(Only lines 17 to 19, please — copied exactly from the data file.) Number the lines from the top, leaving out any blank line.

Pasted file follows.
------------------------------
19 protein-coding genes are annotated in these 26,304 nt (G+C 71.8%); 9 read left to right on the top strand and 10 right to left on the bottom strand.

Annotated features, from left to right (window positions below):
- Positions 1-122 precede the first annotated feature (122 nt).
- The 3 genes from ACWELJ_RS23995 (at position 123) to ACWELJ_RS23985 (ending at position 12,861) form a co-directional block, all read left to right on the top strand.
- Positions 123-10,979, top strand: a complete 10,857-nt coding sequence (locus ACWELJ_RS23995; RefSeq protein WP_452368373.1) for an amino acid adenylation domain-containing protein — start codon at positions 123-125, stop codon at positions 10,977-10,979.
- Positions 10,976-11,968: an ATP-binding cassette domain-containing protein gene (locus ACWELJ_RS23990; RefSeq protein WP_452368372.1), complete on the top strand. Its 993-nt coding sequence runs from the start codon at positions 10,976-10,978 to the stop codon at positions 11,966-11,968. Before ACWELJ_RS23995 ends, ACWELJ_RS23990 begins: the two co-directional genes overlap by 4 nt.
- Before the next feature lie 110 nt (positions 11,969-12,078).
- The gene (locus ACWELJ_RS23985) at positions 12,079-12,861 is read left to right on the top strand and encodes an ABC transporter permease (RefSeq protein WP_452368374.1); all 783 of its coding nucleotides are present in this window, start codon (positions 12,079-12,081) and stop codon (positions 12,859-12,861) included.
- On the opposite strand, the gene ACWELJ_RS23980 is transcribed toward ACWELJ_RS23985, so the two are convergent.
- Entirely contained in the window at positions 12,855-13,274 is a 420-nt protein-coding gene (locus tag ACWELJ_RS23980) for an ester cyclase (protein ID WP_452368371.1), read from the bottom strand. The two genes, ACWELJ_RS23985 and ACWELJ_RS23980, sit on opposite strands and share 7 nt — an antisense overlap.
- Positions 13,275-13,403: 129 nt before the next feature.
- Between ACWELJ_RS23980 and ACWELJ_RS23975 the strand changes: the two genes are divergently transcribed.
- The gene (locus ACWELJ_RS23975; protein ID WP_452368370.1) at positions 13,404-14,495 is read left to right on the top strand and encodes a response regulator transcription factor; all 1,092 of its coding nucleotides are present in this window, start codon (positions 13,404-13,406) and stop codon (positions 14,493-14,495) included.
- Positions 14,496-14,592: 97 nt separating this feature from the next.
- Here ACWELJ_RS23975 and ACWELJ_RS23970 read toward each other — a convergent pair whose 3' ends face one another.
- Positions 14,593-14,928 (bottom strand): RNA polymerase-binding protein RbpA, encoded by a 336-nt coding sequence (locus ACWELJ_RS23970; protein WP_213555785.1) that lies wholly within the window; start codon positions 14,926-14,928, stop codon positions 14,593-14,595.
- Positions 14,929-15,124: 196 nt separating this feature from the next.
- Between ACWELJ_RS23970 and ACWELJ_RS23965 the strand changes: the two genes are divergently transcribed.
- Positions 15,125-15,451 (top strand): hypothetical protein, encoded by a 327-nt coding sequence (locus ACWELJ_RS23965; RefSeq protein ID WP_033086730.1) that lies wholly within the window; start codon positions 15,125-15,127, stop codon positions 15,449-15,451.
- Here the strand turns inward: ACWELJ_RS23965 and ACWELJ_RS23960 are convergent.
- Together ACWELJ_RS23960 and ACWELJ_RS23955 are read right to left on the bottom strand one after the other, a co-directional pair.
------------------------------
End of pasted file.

- Positions 14,929-15,124: 196 nt separating this feature from the next.
- Between ACWELJ_RS23970 and ACWELJ_RS23965 the strand changes: the two genes are divergently transcribed.
- Positions 15,125-15,451 (top strand): hypothetical protein, encoded by a 327-nt coding sequence (locus ACWELJ_RS23965; RefSeq protein ID WP_033086730.1) that lies wholly within the window; start codon positions 15,125-15,127, stop codon positions 15,449-15,451.